I tell my siblings that if I can do it, so can they. In fact, anyone can… learn from your past and used that experience to guide your shape the future that you want.

My thoughts on lending money to family or friends

My recent conversation with a very good friend made me realize that I have a very different view on lending money to family or friends. I don’t believe in it.

I’ve been on a couple of situations where a family member asked for a loan. The first one was from an uncle that I haven’t seen for years. I was really surprised when that happened. My grandma approached me and asked if I can  loan my uncle some money. I flat out said no. I didn’t put thoughts to it. I was even annoyed since I haven’t seen my uncle for years. I’m not closed to him. I was a recent graduate, saving to buy a place. I’m not comfortable parting from my hard earned money. To this day, I am really glad that I stick to that decision. It also set the tone to my family.

The second time was a bit more difficult. I am pretty comfortable financially. My brother needed a car and my father is helping him find one. They found one and I got a phone call from my father asking if I can put a downpayment. Hmmm… this is different. This is for my brother. I want to help out, but I don’t necessarily want to give a loan. So I ask for more information about the purchase. He wants to buy a sports car. I know he needed a car, but heck he doesn’t need that kind of car! I told my father no, I can’t lend the money. I didn’t give any reason. I can tell that he was surprised. That evening I searched craigslist for a reliable car and I send him the details.. well he decided that he doesn’t want my “taste”. Eventually, my father co-sign a car loan with no downpayment.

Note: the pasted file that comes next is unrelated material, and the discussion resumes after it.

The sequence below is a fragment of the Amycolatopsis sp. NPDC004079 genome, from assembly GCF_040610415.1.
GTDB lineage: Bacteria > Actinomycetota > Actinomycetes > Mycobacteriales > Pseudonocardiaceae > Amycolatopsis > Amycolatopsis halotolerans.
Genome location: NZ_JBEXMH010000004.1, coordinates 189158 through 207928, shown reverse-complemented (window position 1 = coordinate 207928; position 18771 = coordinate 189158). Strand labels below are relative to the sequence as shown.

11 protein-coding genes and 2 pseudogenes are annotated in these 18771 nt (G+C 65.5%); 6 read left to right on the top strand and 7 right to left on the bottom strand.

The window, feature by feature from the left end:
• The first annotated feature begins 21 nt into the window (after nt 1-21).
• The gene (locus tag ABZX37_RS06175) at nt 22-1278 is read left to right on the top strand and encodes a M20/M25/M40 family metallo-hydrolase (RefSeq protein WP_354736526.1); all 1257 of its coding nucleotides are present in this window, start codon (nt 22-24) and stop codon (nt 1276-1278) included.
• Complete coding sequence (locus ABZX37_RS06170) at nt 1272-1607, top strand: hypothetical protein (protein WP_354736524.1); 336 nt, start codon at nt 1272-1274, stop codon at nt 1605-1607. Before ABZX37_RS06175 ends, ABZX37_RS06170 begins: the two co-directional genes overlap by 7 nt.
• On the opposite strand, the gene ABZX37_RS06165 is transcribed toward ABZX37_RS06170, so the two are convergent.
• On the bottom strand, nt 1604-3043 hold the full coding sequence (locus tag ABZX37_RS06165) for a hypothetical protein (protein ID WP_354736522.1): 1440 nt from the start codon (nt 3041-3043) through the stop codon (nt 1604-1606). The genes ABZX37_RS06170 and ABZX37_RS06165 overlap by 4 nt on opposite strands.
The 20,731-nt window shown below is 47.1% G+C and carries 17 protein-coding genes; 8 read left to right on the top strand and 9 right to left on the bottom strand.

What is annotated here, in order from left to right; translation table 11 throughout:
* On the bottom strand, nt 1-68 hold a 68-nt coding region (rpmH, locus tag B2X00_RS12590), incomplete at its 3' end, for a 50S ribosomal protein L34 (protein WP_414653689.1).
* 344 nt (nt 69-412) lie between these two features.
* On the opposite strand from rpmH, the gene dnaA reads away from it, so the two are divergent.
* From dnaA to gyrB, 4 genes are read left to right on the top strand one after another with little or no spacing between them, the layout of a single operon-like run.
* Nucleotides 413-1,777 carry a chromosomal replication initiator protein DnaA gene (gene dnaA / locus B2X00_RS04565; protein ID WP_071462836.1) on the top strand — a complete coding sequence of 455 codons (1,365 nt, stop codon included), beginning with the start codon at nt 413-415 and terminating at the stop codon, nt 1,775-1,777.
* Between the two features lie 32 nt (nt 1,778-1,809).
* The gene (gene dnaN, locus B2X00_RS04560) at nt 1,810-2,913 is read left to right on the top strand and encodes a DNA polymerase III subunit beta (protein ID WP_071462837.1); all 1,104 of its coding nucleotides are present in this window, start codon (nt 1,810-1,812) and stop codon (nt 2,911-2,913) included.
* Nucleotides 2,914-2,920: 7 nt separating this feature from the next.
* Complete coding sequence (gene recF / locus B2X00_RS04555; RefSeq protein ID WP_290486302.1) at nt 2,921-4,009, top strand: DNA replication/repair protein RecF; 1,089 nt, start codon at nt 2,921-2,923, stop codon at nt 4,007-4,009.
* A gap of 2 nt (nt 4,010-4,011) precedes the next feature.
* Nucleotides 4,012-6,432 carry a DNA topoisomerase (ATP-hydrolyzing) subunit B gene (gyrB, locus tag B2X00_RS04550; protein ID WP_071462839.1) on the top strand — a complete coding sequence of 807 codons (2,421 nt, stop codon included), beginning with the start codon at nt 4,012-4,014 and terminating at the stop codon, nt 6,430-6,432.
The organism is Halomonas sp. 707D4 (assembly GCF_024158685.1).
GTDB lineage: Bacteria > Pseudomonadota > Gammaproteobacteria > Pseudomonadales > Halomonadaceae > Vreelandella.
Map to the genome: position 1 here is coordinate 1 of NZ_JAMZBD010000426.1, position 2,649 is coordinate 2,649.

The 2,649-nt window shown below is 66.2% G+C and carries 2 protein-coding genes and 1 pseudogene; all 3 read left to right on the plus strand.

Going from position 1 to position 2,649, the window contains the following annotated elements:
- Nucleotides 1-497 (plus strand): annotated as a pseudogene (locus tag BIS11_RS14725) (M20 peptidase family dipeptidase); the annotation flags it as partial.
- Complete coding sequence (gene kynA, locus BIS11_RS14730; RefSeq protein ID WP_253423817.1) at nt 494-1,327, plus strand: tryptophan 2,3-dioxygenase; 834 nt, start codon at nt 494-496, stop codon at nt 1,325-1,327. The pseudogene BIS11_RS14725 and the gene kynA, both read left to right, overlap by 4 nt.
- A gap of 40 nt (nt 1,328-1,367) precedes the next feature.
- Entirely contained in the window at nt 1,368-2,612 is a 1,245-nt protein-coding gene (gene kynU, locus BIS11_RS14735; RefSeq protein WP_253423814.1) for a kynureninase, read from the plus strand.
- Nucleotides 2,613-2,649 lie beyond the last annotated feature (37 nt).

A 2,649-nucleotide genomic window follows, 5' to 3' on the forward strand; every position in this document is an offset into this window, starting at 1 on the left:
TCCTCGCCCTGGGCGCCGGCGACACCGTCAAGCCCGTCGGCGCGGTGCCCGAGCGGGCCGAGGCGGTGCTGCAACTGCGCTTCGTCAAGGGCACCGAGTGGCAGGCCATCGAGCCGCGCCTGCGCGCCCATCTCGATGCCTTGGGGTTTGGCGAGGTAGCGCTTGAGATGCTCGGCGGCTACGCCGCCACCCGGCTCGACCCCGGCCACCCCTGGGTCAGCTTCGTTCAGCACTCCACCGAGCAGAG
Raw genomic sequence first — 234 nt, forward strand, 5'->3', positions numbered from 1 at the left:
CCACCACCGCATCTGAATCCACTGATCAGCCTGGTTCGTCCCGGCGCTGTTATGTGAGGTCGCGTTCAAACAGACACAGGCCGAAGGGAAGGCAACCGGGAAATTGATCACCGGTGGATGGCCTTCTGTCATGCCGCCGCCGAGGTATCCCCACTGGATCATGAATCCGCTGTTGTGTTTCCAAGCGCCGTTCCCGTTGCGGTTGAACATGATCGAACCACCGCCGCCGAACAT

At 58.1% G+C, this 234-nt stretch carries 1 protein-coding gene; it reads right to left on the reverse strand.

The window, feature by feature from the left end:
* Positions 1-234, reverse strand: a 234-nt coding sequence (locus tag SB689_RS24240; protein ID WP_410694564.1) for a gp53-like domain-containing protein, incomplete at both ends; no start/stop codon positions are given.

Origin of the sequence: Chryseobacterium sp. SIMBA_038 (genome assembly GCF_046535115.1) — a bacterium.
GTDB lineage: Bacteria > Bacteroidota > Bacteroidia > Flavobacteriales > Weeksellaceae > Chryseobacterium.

Looking back, I know I made the right decision. My sister lend my brother some money and I can tell that it’s so awkward when he brag about his business, making some dough… and he can’t even re-pay my sister. More so, when he needed some money, he will “borrow” from my sister. My sister then eventually stopped. Lessons were learned the hard way.

I try to think that I’m generous when it comes to my family. I’ve been very lucky with my situation and I owe them that. Instead of lending money, I actually just give it. I can tell if my parents are on a difficult situation — they don’t need to ask for my help, it’s always there. But I also don’t like to enable a purchase decision that I know is not good in the long run financially.